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$1.2 million to help Burchfield Penney ramp up arts education

The Albright-Knox Art Gallery is closed for the next two years for a major expansion. But across the street, its museum neighbor has other plans.

The Burchfield Penney Art Center at SUNY Buffalo State is renewing its emphasis on educational programming for students and their families with the announcement of two gifts totaling more than $1 million.

The first is a $750,000 gift from the KeyBank/First Niagara Foundation, under the condition that an additional $250,000 be raised by the museum from other sources. The money will establish a $1 million endowment to support arts education at the museum on Elmwood Avenue.

The second is a $225,000 grant from the Cameron and Jane Baird Foundation. That money will pay for physical improvements at the center, which include doubling the size of the room set aside for education and for creative space for students and their families.

“If you want to have a future audience, we need to be accessible to families, we need to get school groups in here, we need to make sure that we’re building future generations of museumgoers,” said Dennis Kois, executive director of the Burchfield Penney.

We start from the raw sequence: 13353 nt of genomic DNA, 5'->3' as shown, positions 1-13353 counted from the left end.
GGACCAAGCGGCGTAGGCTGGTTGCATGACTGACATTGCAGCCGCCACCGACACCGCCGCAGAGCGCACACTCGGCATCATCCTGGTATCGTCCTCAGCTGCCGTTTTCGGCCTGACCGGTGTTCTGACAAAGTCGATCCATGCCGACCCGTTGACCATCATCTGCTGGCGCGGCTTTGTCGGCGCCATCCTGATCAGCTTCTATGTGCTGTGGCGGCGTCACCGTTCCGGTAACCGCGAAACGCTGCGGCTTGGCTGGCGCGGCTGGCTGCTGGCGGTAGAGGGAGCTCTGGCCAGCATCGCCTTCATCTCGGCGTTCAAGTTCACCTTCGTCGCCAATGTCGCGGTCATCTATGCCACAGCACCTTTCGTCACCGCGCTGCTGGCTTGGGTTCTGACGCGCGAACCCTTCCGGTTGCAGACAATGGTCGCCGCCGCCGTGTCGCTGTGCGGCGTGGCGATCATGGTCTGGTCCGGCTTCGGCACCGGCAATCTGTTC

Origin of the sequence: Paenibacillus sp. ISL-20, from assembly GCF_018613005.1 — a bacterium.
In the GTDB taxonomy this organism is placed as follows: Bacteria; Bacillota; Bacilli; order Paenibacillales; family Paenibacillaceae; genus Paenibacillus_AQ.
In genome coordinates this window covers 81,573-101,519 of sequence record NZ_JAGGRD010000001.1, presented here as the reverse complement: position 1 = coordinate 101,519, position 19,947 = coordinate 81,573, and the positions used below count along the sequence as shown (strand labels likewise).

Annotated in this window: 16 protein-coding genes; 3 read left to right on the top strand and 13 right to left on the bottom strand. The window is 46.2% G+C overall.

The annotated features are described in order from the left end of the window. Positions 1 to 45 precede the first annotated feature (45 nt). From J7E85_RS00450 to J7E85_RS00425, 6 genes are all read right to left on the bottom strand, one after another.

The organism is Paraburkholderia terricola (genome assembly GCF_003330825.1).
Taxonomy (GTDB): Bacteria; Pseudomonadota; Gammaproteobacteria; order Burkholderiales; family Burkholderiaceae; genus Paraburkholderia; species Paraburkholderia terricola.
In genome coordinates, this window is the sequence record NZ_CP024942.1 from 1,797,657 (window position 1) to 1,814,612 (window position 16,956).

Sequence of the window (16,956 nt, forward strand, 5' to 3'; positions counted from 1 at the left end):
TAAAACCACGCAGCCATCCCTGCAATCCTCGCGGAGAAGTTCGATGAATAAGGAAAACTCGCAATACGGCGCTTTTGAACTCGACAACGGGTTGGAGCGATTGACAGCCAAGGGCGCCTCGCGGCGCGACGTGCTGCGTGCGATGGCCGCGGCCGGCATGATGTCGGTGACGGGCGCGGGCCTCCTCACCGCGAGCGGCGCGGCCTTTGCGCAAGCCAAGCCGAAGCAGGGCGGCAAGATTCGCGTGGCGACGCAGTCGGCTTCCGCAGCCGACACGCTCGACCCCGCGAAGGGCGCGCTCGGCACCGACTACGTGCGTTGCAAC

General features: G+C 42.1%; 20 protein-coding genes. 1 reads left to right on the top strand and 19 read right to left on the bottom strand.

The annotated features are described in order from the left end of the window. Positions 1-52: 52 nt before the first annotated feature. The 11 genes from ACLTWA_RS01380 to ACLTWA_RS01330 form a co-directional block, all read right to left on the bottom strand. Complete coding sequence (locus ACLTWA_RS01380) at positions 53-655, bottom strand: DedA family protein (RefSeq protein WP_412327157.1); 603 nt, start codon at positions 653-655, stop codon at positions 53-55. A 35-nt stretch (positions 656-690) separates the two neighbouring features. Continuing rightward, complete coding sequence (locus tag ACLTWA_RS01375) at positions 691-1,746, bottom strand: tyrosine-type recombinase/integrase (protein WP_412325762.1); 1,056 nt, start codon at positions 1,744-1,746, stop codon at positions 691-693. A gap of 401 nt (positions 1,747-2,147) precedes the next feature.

The two donations combined are the largest gifts to the museum since it opened in 2008.

“These gifts – combined with the Burchfield Penney’s renewed commitment to educational and family programming – will create many wonderful opportunities for our region’s families and children to engage with and learn from the diverse perspectives of Western New York’s vibrant artists and their extraordinary work,” Buffalo State President Katherine Conway-Turner said in a prepared statement.

The center, for example, recently launched family day events, the second of which offered $5 admission to families and drew nearly 800 visitors.

Burchfield Penny also welcomes about 10,000 students a year from area schools, but Kois projects a 50% increase this year due largely to a bigger partnership with the Buffalo Public Schools.

Kois also anticipates that the temporary closure of the Albright-Knox, which is undergoing a $165 million expansion, will bring more visitors to the Burchfield Penney.

The art center has added more educational staff and volunteers, along with its new initiatives.

“This is all part of a strategy to make sure we’re in position to do the most we can for the community while that closure is in place,” Kois said, referring to the Albright-Knox.

“We’re community arts, they’re highly professionalized international arts,” Kois said. “Ultimately, what we want to do is use those two years to make sure people understand what’s here and how you need both kinds of arts institutions in the community to be healthy and successful.”

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